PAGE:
The city moves ahead with its plan to dump 8 billion litres of wastewater into the St. Lawrence River
CBC News Posted: Nov 11, 2015 7:18 AM ET Last Updated: Nov 11, 2015 11:31 AM ET
The City of Montreal’s controversial sewage dump project started just after midnight and will continue for the next seven days, despite a protest by about 40 people.
Montreal Mayor Denis Coderre said the city met the conditions imposed by Environment Canada to proceed with its plan to dump eight billion litres of raw sewage into the St. Lawrence River.
The protesters took to the foot of the Mercier Bridge on Montreal’s South Shore on Tuesday night, in hopes of stopping the dumping of the sewage, but to no avail.
On Wednesday, students at Kahnawake Survival School will join other Kahnawake Mohawks at a bonfire close to the bridge, where a statement denouncing the city’s plan will be read.
Coderre stood by the city’s decision to dump untreated wastewater into the river on Wednesday morning.
“We don’t have a choice but to do planned work,” he said.
The project is part of construction work on the Bonaventure Expressway.
The city says it needs to shut down an interceptor — a major sewer that collects the effluent from a network of other sewer lines on its way to the water treatment plant — for maintenance and to link it to a new snow dump site. The wastewater will be diverted into the river as a result.
Over the next week, the sewage will be diverted to discharge points along the river.
There are 12 boroughs and seven cities which had some or all sewage diverted to the southeast interceptor.
At 6 p.m. ET on Wednesday, work crews will begin working on the interceptor to repair it. They will work in shifts, 24 hours a day, until work is completed.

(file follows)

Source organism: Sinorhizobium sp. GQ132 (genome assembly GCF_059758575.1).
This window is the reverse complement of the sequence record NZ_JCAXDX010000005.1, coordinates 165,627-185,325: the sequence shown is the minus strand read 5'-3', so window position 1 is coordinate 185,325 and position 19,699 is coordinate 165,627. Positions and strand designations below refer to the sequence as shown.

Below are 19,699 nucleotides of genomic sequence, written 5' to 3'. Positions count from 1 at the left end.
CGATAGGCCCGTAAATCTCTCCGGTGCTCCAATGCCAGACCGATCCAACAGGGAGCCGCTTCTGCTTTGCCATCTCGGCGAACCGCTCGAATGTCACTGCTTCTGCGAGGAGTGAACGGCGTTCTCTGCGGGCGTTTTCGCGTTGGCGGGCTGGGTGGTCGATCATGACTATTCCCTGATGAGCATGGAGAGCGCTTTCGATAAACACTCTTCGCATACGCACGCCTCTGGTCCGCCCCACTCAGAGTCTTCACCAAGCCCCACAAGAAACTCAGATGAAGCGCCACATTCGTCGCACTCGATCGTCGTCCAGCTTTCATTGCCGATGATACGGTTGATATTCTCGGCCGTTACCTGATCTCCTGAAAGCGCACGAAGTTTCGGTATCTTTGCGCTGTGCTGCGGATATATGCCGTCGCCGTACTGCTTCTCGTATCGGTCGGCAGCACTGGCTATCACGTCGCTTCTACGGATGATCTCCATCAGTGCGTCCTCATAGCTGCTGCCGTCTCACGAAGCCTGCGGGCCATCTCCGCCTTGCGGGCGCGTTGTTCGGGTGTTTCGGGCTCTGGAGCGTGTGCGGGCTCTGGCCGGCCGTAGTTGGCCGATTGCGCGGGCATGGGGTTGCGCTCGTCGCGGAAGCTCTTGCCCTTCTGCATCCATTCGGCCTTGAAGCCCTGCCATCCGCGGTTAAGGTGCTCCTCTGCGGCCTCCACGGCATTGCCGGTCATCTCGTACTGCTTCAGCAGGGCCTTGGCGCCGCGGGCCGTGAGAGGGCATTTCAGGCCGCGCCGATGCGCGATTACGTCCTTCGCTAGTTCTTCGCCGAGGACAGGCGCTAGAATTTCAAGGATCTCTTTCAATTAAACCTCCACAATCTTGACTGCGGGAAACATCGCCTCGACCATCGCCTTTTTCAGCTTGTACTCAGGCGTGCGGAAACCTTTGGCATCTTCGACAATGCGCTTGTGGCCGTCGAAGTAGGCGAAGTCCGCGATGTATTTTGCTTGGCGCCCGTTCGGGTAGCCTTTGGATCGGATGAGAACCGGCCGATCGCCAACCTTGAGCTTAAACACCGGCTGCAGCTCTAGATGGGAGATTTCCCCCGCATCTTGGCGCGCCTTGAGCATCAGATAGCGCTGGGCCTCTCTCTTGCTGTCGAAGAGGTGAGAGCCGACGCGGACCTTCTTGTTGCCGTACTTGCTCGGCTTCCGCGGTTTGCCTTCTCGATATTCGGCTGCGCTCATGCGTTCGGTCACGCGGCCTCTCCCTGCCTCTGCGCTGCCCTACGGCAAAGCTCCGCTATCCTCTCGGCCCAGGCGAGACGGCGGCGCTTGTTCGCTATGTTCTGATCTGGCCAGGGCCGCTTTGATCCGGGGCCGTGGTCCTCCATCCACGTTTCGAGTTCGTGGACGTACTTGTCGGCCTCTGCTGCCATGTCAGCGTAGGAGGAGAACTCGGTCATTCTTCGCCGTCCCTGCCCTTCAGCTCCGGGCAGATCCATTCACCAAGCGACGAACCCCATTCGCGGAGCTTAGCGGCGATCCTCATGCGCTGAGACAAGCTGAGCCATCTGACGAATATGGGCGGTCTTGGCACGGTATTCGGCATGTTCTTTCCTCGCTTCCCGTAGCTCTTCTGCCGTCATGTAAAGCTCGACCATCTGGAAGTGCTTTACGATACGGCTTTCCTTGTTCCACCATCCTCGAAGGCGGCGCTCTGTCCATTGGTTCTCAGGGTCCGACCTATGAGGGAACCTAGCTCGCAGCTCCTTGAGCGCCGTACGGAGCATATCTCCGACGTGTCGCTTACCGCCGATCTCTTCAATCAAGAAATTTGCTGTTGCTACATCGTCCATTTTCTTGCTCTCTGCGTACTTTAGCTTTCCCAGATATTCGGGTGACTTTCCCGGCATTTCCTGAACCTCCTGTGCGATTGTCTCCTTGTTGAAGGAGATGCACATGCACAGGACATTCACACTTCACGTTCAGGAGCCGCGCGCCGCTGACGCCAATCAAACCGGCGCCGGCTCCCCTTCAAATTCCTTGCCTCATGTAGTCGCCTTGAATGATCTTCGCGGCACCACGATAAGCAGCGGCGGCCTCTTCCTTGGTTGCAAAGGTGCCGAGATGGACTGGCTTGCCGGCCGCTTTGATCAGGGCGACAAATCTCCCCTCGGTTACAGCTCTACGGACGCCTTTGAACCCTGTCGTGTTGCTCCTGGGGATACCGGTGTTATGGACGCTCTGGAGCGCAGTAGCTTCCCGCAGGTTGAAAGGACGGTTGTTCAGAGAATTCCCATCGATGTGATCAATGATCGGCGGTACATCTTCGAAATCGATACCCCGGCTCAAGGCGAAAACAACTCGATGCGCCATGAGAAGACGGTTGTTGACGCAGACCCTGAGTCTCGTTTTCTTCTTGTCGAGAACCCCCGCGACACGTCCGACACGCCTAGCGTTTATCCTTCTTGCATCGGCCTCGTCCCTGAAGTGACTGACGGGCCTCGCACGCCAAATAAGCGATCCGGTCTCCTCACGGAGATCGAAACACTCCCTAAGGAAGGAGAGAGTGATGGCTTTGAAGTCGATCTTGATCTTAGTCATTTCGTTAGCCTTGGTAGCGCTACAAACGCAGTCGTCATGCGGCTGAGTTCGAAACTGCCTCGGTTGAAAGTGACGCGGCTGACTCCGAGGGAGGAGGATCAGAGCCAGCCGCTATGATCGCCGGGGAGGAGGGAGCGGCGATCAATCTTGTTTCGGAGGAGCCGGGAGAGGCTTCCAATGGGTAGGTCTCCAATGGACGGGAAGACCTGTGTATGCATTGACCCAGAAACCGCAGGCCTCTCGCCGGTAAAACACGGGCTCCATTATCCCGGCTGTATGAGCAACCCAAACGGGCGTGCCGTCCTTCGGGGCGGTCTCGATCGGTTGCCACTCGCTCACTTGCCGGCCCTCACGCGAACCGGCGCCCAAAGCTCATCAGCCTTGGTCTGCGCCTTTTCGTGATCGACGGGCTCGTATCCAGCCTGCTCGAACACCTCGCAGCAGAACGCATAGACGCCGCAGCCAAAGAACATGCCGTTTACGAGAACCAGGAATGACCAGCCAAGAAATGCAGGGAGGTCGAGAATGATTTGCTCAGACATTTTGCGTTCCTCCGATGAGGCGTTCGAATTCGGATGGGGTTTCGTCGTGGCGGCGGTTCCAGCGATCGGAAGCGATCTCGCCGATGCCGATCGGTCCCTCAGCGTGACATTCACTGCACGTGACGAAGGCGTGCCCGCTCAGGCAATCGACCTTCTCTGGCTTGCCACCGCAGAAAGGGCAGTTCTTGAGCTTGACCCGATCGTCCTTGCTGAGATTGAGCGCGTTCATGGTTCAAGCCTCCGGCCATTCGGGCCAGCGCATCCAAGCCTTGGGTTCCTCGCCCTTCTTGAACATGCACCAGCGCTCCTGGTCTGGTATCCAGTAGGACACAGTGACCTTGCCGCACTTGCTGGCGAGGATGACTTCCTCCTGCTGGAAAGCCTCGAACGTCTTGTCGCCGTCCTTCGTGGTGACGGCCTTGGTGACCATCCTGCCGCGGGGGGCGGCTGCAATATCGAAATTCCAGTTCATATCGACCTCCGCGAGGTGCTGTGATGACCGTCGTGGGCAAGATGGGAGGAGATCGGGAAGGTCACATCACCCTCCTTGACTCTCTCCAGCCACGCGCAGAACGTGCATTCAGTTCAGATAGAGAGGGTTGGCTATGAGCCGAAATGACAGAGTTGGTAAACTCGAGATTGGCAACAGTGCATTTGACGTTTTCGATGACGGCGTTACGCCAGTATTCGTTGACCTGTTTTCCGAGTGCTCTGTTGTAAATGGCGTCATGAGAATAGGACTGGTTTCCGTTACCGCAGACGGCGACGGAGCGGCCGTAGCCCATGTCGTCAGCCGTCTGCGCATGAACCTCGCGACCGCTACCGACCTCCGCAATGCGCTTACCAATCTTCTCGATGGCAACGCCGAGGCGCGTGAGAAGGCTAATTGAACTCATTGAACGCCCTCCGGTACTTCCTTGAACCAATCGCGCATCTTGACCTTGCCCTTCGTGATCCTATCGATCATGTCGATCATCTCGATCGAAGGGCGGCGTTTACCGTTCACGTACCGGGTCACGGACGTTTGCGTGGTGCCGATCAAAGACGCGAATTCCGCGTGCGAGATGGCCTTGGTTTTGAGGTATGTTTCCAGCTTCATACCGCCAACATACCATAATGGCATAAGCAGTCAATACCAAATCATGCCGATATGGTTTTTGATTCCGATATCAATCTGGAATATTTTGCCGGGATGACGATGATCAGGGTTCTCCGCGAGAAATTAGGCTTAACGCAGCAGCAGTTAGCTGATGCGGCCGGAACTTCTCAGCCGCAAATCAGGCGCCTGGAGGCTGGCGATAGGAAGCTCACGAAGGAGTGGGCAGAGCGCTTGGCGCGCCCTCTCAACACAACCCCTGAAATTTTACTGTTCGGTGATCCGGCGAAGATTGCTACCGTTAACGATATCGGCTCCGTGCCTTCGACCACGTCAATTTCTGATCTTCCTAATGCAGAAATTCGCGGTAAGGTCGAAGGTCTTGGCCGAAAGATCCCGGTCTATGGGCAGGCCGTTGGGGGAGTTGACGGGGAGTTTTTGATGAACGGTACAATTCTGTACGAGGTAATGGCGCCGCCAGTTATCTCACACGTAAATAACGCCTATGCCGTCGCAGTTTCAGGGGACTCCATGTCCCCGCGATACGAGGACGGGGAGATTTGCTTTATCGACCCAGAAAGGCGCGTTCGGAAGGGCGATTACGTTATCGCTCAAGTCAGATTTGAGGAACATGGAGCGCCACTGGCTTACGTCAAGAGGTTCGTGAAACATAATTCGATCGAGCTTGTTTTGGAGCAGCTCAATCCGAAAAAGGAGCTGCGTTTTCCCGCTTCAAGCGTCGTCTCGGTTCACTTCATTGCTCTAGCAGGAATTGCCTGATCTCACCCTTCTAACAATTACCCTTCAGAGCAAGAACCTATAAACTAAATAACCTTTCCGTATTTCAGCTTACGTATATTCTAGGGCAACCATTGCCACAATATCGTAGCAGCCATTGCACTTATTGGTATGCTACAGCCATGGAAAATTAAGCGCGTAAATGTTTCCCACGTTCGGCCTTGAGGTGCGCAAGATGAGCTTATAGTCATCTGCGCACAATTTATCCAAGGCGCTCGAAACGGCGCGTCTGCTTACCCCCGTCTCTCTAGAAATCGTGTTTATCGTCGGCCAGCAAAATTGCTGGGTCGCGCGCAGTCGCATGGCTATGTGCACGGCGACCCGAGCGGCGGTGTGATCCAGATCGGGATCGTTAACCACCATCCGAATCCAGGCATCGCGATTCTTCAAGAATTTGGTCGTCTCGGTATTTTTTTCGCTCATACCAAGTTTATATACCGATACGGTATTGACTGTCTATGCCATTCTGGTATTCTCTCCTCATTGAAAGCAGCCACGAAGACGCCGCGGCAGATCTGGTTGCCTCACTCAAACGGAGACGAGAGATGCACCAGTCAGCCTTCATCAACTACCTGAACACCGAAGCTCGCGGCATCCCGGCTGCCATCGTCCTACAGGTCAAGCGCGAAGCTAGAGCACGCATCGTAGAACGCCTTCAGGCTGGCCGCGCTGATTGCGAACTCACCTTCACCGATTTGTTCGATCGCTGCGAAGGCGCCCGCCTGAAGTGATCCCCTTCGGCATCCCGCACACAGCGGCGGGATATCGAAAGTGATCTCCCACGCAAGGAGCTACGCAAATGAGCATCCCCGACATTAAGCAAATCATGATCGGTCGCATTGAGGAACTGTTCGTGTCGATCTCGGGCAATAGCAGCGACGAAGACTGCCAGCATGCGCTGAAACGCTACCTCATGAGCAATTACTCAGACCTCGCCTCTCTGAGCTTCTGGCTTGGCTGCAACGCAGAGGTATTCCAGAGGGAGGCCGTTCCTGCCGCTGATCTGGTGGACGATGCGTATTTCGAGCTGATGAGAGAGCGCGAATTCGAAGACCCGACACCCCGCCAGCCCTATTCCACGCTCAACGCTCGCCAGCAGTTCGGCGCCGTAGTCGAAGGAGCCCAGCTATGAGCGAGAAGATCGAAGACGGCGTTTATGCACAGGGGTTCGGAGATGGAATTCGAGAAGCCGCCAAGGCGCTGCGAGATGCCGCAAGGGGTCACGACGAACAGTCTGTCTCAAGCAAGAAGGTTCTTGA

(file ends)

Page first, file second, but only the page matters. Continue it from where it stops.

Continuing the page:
The dumping could be over in less than a week if the work is finished ahead of time.
Richard Fontaine, director of Montreal’s wastewater treatment plant, told Radio-Canada that the project is going smoothly.
“I adamantly hope that it will be shorter but you have to let me go inside the interceptor before I can confirm that ” Fontaine said.
On Tuesday Coderre said there would not be any odours. Fontaine told Radio-Canada that while he hopes that is the case, it is possible there could be some odours emanating from the river.
“It’s normal. We’re changing the current of the river and we’re mixing the sediments that are present in the collectors,” said Fontaine.
Others take extra precautions
The municipality of Longueuil, located on Montreal’s South Shore, will take daily samples from the river for testing.
The town will also have its own patrol team composed of biologists and emergency services monitoring the north and south ends of the river. Workers on the boat will document photos of the state of the St. Lawrence.
Radio-Canada confirmed that Bota Bota, a spa located in Montreal’s Old Port along the river, will close its doors on Thursday and Friday as a preventive measure.